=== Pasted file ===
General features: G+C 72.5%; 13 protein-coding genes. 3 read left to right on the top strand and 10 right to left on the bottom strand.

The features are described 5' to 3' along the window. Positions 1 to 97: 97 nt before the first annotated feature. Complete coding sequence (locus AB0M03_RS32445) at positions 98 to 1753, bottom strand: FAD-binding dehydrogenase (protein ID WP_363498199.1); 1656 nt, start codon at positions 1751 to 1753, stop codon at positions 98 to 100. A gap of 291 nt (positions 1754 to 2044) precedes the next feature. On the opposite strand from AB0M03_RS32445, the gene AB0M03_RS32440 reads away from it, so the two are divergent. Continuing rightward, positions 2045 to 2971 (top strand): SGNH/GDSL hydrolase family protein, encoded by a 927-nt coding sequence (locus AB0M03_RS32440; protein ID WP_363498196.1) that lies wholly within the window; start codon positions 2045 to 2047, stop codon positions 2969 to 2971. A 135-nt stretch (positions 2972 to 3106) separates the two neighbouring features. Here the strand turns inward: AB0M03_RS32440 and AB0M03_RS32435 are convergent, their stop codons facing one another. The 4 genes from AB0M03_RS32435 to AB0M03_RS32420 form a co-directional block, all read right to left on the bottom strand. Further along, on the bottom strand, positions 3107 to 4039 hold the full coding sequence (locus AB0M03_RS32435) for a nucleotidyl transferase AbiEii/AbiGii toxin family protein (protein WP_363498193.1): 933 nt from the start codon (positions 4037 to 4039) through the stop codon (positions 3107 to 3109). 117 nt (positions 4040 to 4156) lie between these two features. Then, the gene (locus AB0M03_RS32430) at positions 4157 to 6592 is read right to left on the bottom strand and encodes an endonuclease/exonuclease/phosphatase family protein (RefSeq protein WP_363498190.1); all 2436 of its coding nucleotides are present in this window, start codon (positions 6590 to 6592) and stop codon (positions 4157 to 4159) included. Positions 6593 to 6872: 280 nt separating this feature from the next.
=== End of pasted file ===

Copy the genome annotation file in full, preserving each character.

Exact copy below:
General features: G+C 72.5%; 13 protein-coding genes. 3 read left to right on the top strand and 10 right to left on the bottom strand.

The features are described 5' to 3' along the window. Positions 1 to 97: 97 nt before the first annotated feature. Complete coding sequence (locus AB0M03_RS32445) at positions 98 to 1753, bottom strand: FAD-binding dehydrogenase (protein ID WP_363498199.1); 1656 nt, start codon at positions 1751 to 1753, stop codon at positions 98 to 100. A gap of 291 nt (positions 1754 to 2044) precedes the next feature. On the opposite strand from AB0M03_RS32445, the gene AB0M03_RS32440 reads away from it, so the two are divergent. Continuing rightward, positions 2045 to 2971 (top strand): SGNH/GDSL hydrolase family protein, encoded by a 927-nt coding sequence (locus AB0M03_RS32440; protein ID WP_363498196.1) that lies wholly within the window; start codon positions 2045 to 2047, stop codon positions 2969 to 2971. A 135-nt stretch (positions 2972 to 3106) separates the two neighbouring features. Here the strand turns inward: AB0M03_RS32440 and AB0M03_RS32435 are convergent, their stop codons facing one another. The 4 genes from AB0M03_RS32435 to AB0M03_RS32420 form a co-directional block, all read right to left on the bottom strand. Further along, on the bottom strand, positions 3107 to 4039 hold the full coding sequence (locus AB0M03_RS32435) for a nucleotidyl transferase AbiEii/AbiGii toxin family protein (protein WP_363498193.1): 933 nt from the start codon (positions 4037 to 4039) through the stop codon (positions 3107 to 3109). 117 nt (positions 4040 to 4156) lie between these two features. Then, the gene (locus AB0M03_RS32430) at positions 4157 to 6592 is read right to left on the bottom strand and encodes an endonuclease/exonuclease/phosphatase family protein (RefSeq protein WP_363498190.1); all 2436 of its coding nucleotides are present in this window, start codon (positions 6590 to 6592) and stop codon (positions 4157 to 4159) included. Positions 6593 to 6872: 280 nt separating this feature from the next.